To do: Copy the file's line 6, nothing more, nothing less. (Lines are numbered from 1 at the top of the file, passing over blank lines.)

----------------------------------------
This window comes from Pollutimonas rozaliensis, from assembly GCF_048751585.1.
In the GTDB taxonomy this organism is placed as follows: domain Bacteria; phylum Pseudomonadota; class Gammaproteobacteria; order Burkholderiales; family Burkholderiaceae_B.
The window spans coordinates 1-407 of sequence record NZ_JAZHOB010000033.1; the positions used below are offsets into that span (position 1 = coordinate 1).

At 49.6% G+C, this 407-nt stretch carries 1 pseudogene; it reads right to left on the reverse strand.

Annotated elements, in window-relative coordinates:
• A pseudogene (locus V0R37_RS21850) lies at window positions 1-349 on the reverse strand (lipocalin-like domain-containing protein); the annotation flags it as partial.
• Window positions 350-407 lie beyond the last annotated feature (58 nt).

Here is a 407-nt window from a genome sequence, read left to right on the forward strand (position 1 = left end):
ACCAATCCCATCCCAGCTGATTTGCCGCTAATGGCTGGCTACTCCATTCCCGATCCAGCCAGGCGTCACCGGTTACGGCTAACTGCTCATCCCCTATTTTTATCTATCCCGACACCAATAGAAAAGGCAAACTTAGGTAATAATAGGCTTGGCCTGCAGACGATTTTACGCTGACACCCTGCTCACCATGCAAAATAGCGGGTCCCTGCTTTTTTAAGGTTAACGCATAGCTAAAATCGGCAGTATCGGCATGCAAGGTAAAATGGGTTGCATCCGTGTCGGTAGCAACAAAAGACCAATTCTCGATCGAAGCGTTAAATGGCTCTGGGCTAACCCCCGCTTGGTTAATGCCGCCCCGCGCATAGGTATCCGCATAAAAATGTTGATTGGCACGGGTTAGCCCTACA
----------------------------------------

• A pseudogene (locus V0R37_RS21850) lies at window positions 1-349 on the reverse strand (lipocalin-like domain-containing protein); the annotation flags it as partial.